There may be many reason to prefer a fixed layout instead of a responsive or a fluid one. This answer (in my opinion) can not be exhaustive unless it's applied to a specific case: I do not think there is a best solution that should always be used.
You're asking about fluid layout (built using percentage of width) but there are also: responsive layout (built using a fluid grid and media queries), adaptive layout (fixed but with media queries) and elastic layout (fluid until a breakpoint).
Of course you may want to improve user experience at higher resolutions (without jumping into responsive layout, which is also a compromise). That's good but with a fluid layout you have too little control over page appearance and final result may be a too big compromise (because it has to look good both for low-res and high-res displays). In this case you should strongly consider elastic layout (which is BTW what Amazon does, in this moment).
MORE AVAILABLE SPACE MEANS YOU NEED TI REDESIGN YOUR USER EXPERIENCE
Sorry to be so loud but it's important. More, it is fundamental. Stretch few images and randomly zoom your UI won't make your site better. You do not need same UX just doubling products you can see on each page. If you have more space then you should use it better, dropping compromises and decisions you took for smaller screens.
E-commerce platforms rely on rich imagery, and fluid layouts allow usage of bigger images.
Of course to have bigger images is pretty but bigger images are also heavier to download and to store. I don't even mention all the code to serve images of required size (and cache them, also don't forget you can't completely rely on browsers because window size may vary).
In this moment Amazon is serving me images at 126×135. It's OK with a fixed width on my 1900×1200 but to increase image size on 4K monitors its resolution has to double (at least). Bigger images are undoubtedly a benefit but they use bandwidth and storage, this may not be a problem for our portfolio site but for Amazon (and the others) it may be an issue to consider. I do not have up-to-date data but:
- In my homepage it presents ~50 products.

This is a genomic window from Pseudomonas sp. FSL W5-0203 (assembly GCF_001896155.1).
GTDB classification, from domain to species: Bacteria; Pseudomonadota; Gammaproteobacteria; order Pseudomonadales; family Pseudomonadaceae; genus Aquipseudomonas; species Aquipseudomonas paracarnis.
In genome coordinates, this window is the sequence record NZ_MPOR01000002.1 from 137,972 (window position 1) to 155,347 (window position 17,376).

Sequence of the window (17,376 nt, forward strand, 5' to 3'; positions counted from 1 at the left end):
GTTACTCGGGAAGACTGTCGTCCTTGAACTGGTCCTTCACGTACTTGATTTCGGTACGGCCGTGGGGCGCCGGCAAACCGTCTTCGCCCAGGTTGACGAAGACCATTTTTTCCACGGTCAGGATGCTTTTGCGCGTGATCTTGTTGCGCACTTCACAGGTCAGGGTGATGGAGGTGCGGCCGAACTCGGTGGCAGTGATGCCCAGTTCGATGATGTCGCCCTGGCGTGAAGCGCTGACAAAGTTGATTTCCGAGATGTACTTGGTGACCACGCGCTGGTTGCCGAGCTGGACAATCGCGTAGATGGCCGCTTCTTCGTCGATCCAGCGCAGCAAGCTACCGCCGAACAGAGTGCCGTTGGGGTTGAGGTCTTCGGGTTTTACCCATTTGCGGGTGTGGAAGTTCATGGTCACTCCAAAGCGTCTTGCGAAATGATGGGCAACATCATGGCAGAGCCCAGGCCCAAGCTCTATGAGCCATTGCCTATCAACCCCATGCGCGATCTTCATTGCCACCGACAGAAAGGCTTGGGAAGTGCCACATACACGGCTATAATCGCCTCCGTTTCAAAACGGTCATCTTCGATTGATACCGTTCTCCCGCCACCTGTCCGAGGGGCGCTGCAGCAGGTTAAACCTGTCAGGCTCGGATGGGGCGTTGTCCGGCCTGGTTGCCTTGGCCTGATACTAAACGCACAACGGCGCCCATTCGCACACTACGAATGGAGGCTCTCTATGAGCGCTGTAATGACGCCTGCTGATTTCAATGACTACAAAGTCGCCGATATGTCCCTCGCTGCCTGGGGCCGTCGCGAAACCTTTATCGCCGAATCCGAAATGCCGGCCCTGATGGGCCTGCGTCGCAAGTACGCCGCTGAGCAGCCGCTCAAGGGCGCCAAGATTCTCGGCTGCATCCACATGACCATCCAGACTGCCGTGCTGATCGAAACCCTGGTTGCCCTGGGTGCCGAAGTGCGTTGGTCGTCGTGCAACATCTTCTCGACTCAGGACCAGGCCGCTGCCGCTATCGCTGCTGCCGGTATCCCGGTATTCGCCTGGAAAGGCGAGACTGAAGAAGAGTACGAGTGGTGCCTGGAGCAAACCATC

- Each image is in average 4 KB and if no image is cached it means I downloaded 200 KB of data (with HTTP 1.1 with more than 50 server connections).
- Amazon has more than 20 million users per day, it means that - just for home page - and for worst case we're using ~4 GB (server-side bandwidth! do not consider storage). Now let's double this and apply to each product image in whole site. You may need to change your hardware only because of this.
Do you want to use 256×256 previews? Now let's consider client-side download time (loudly again):
First of all web-site must be FAST. Give me 128×128 previews but do it as fast as possible. Doubling image size you will also almost double loading time.
From comments: no, you should not scale low-res images at client side. It doesn't matter how easy it is. It will look ugly and unprofessional.
E-commerce websites have a ton of products to showcase, and full width will give them more room.
If you use fluid layout then more room means more white space around each product box. Some may help but too much is useless and counterproductive. If you're talking about a responsive layout then you're right: more space is better but also in this case you would set a limit. Even if your screen is 3840×2160 I doubt you want to fill it with 128×128 images (a decent size for a preview), it means 400~500 products on the same page, for sure too many unless user is scrolling an image gallery.